Register-Driven Machines

A register machine is an electronically stored location on a personal computer that can be accessed by the CPU. It contains the operations that are performed on instructions from software programs. The register is generally programmed such that it performs only those operations which are relevant to the input to the register. Instructions to the register are stored in the form of code, as strings of binary numbers, which are read and executed by the CPU after being translated by the register. In simple terms, a register is a memory chip which contains operation codes that direct the execution of an instruction.


The register in a PC is generally arranged in two ways. In one way, an instruction, whose execution is controlled by the current instruction pointer, is stored in the PC register; and in another way, the instruction pointer is stored in the PC register but the currently executing instruction is not set to that address. Both ways of arrangement are equally applicable to non-volatile and volatile registers. Non-volatile registers are not easily altered, but a change in the instruction pointer or the current instruction pointer, which is an expression of the memory location of the PC register, may easily change the contents of this register.

The term “processor register” generally refers to PC registers that are accessed by the microprocessor or central processing unit. The most widely used PC register is the cpu register. Other commonly used PC registers are the pc constant address register, the debug register, the exception register, the microprocessor register, the system register, the errno register, the exception mask register, and the static immediate register. Among the PC registers, the most important are the cpu register, the memory register, the dynamic or static immediate register, and the extension registers. Besides these, the other two registers also play an important role in the computing cycle.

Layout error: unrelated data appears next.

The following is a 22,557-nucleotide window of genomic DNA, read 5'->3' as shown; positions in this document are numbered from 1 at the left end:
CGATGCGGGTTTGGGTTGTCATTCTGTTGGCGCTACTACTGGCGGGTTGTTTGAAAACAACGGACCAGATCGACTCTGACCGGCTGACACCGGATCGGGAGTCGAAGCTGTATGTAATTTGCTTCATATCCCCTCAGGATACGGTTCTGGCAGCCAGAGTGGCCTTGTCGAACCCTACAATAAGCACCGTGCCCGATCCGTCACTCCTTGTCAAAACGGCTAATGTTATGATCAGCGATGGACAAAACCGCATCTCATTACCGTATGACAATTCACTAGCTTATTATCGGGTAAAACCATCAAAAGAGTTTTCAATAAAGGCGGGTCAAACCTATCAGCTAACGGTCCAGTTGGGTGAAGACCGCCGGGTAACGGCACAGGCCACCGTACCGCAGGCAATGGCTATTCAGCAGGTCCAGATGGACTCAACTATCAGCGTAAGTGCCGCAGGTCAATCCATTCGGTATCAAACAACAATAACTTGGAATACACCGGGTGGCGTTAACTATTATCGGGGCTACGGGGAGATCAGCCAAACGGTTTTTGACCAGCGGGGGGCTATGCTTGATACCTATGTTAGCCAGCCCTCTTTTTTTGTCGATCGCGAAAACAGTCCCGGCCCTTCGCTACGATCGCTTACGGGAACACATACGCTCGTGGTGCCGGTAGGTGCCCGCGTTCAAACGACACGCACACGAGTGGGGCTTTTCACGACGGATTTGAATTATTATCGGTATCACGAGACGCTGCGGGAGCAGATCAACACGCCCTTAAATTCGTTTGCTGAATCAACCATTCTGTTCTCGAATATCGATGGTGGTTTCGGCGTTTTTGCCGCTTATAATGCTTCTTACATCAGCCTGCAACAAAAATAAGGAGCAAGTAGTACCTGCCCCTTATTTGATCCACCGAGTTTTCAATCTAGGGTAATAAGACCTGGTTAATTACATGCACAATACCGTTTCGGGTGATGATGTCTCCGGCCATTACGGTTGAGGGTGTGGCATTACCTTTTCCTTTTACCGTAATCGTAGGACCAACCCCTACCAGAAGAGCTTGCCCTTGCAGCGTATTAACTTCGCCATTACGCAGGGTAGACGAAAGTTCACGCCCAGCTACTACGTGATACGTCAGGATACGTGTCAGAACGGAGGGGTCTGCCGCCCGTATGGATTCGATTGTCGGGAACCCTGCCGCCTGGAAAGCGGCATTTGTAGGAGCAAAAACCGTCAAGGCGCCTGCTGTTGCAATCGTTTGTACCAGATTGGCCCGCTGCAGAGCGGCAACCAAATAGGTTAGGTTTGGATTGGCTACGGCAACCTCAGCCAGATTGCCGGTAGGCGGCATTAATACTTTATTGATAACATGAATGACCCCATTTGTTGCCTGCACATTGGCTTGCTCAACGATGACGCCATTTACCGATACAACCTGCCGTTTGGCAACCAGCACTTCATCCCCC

The cpu register stores instructions for execution into the CPU. A simple CPU register may consist of eight bits that encode the instruction. The other six bits of this register provide the instruction’s operands. Instructions of various types are composed of these bits, namely: unconditional, shift/call, conditional, loop, and branch.

Instruction pointer or IP is the instruction’s operand whose address is stored in the PC register. This register also acts as the accumulator. The two other PC registers, the memory address register and the index register, are known as the destination or accumulators. A PC instruction is a sequence of instructions whose operands are put into the appropriate PC register. Instructions are executed sequentially in the CPU.

PC address or execute instruction (XIP) and I/O registers, which store data as they become available, are called control registers. A register may be turned on or off. A register can be defined as any one of the eight binary registers including the low-order (low) RAM, high-order (high) RAM, page, stack, register, random access memory, video port, video output, input port, audio port, interlink register, and smart sector. In computer terminology, registers are regarded as parts of an architecture where different tasks are scheduled for execution.

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